On October 28, classical radio station KMFA announced its goal of completing a $13.5 million campaign to fund its new headquarters (right next door to the Consumer Mattress Guide HQ), a brand new building at a growing development called The Hatchery, just east of I-35, and add to its permanent endowment fund. The $10 million facility is likely the first of its kind for a classical radio station in that it incorporates sound studios viewable to the public and a performance hall. Though initial plans were more modest and called for the nonprofit to take over an old warehouse, an anonymous gift of $3 million and the path of Austin’s other public media organizations inspired KMFA to adopt a much bigger vision.
Included in that vision is a 135-seat performance hall, the centerpiece of the building, to be named for the late Draylen Mason, the 17-year-old musician who was the victim of the 2018 package bombings in Austin. Mason was a talented bassist who performed with Austin Soundwaves, the Austin Youth Orchestra, and a number of other orchestras. He had been admitted to music schools at UT-Austin, the University of North Texas, and the Oberlin Conservatory of Music, and had ambitions for fame, according to his mother who spoke at the October 28 news conference.
“His story did not end the day he left this earth,” said Shamika Wilson of her son, Mason, at the news conference. After her son’s death, Wilson was befriended by local arts philanthropist and daughter of Whataburger founders, Lynne Dobson, who, along with her husband Greg Wooldridge, will fund the performance hall. “I didn’t know how to help,” said Dobson at the news conference, “and I just thought she could use the kindness of a stranger.” As the friendship developed, Dobson said, she was inspired to honor Mason by funding the performance hall in his name. “His musical ambition was his legacy and will live on forever,” said Dobson.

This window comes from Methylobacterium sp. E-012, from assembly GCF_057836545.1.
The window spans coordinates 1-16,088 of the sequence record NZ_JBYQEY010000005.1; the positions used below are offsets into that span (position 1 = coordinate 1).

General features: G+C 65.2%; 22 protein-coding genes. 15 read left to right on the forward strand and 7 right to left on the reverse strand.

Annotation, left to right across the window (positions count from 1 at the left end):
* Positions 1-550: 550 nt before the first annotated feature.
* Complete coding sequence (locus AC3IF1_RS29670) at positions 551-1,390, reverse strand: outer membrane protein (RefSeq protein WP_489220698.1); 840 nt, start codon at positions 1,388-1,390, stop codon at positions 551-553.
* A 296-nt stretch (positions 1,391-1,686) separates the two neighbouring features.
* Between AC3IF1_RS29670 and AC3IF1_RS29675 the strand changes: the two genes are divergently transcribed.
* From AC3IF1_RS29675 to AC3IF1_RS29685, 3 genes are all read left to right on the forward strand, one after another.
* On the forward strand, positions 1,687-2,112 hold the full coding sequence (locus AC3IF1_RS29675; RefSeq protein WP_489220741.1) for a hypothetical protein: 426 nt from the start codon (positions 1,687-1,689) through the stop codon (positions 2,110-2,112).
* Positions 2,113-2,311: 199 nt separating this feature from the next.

According to Ann Hume Wilson, KMFA president and general manager, the path toward the new facility began with the simple fact that KMFA had outgrown its current location on N. Lamar. “We’ve been a tenant here for 42 years, and it’s just not meeting the needs of a modern media and tech organization,” said Hume Wilson. But a surprising, anonymous bequest of $3 million from a long-time listener kickstarted a more ambitious campaign. “It was absolutely amazing to us,” said Hume Wilson. “It provided the seed money that completely changed the way we were thinking about the project.”
Hume Wilson says the planning team was inspired by the direction of other local public media organizations like KUT, which opened its new studios and public performance space in 2012, and KLRU, which will move its headquarters and studios to the expansion space at ACC Highland in 2020. Those facilities include broadcast and recording studios as well as performance spaces open to the public.
KMFA’s new headquarters will include the Draylen Mason Music Hall along with broadcasting studios, hands-on learning areas, and viewing areas where visitors can peruse the station’s classical music libraries, one of the largest in the state. KMFA is currently $7.3 million into its $13.5 million goal.